Format

Send to

Choose Destination
Nat Commun. 2016 Jun 24;7:11853. doi: 10.1038/ncomms11853.

Endothelial to mesenchymal transition is common in atherosclerotic lesions and is associated with plaque instability.

Author information

1
The Zena and Michael A. Wiener Cardiovascular Institute, Icahn School of Medicine at Mount Sinai, New York, New York 10029, USA.
2
Department of Genetics and Genomic Sciences and Icahn Institute for Genomics and Multiscale Biology, Icahn School of Medicine at Mount Sinai, New York, New York 10029, USA.
3
Trialomics LLC, Seattle, Washington 98115, USA.
4
Department of Pathology and Immunology, Washington University, St Louis, Missouri 63110, USA.
5
Brigham and Women's Health Care, Boston, Massachusetts 02115, USA.
6
Marie-Josée and Henry R. Kravis Cardiovascular Health Center, Icahn School of Medicine at Mount Sinai, New York, New York 10029, USA.
7
Centro Nacional de Investigaciones Cardiovasculares (CNIC), 28029 Madrid, Spain.
8
Center for Molecular Medicine, National Heart, Lung, and Blood Institute, National Institutes of Health, Bethesda, Maryland, 20892, USA.

Abstract

Endothelial to mesenchymal transition (EndMT) plays a major role during development, and also contributes to several adult cardiovascular diseases. Importantly, mesenchymal cells including fibroblasts are prominent in atherosclerosis, with key functions including regulation of: inflammation, matrix and collagen production, and plaque structural integrity. However, little is known about the origins of atherosclerosis-associated fibroblasts. Here we show using endothelial-specific lineage-tracking that EndMT-derived fibroblast-like cells are common in atherosclerotic lesions, with EndMT-derived cells expressing a range of fibroblast-specific markers. In vitro modelling confirms that EndMT is driven by TGF-β signalling, oxidative stress and hypoxia; all hallmarks of atherosclerosis. 'Transitioning' cells are readily detected in human plaques co-expressing endothelial and fibroblast/mesenchymal proteins, indicative of EndMT. The extent of EndMT correlates with an unstable plaque phenotype, which appears driven by altered collagen-MMP production in EndMT-derived cells. We conclude that EndMT contributes to atherosclerotic patho-biology and is associated with complex plaques that may be related to clinical events.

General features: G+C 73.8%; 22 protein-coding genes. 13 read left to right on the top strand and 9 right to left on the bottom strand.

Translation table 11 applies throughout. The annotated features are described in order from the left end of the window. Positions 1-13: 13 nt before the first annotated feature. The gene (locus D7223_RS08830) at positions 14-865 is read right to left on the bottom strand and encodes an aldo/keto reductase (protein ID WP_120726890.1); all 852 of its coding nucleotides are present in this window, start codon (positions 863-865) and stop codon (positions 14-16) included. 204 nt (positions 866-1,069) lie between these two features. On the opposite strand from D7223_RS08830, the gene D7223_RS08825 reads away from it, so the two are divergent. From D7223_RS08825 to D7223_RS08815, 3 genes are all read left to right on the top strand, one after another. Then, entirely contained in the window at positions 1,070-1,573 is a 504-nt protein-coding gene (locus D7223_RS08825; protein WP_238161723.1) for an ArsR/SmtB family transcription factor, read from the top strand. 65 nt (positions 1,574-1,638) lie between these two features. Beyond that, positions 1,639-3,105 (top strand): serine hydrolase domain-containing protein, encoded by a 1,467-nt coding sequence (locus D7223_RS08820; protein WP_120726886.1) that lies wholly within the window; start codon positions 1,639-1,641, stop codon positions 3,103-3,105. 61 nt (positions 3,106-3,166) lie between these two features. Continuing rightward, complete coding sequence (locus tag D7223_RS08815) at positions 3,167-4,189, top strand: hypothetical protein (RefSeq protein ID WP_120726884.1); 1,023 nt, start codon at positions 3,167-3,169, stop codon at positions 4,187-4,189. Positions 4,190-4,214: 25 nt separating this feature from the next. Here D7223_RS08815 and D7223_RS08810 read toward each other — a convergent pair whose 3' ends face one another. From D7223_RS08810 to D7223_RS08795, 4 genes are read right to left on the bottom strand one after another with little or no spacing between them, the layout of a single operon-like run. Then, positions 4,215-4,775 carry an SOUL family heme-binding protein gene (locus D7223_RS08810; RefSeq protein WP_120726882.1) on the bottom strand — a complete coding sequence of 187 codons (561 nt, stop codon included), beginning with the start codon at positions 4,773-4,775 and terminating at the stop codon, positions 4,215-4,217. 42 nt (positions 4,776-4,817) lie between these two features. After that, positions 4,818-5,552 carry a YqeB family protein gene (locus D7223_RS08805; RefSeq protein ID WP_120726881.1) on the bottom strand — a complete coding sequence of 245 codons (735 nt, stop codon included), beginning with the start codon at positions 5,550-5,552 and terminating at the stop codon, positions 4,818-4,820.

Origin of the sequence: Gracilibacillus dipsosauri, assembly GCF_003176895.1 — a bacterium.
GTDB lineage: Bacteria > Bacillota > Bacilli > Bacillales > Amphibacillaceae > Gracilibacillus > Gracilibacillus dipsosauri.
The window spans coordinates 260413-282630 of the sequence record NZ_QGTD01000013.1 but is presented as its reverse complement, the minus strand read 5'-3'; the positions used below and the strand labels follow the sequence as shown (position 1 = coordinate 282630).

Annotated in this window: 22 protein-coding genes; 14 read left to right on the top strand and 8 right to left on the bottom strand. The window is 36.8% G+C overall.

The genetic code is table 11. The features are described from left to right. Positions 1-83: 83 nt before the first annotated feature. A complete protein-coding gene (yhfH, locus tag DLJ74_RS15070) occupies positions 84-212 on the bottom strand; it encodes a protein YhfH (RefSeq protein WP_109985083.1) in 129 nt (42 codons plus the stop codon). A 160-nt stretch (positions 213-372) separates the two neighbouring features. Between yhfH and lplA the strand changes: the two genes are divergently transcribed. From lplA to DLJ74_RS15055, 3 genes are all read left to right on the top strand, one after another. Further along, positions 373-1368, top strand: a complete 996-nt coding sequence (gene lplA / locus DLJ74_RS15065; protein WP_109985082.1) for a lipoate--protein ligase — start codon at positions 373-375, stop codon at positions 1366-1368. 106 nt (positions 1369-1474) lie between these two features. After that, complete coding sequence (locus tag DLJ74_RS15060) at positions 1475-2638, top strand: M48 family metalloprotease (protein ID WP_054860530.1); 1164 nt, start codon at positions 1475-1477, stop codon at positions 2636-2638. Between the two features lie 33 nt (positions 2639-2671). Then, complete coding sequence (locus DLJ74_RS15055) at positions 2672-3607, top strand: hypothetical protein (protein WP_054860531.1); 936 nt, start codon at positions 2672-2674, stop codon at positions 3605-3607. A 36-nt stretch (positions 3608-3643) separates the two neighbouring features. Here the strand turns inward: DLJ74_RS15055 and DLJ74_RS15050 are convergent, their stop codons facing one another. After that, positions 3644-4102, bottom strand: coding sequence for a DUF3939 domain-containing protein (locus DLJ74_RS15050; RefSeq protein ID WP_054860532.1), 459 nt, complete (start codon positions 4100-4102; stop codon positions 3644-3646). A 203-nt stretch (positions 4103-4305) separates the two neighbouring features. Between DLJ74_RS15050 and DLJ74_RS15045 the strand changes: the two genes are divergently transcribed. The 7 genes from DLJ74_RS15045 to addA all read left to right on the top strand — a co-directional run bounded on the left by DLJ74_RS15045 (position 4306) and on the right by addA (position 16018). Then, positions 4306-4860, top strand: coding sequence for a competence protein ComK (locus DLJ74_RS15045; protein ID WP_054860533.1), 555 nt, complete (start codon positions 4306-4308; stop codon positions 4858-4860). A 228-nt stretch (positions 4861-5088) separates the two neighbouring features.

PMID:
27340017
PMCID:
PMC4931033
DOI:
10.1038/ncomms11853
[Indexed for MEDLINE]
Free PMC Article

Supplemental Content

Full text links

Icon for Nature Publishing Group Icon for PubMed Central
Loading ...
Support Center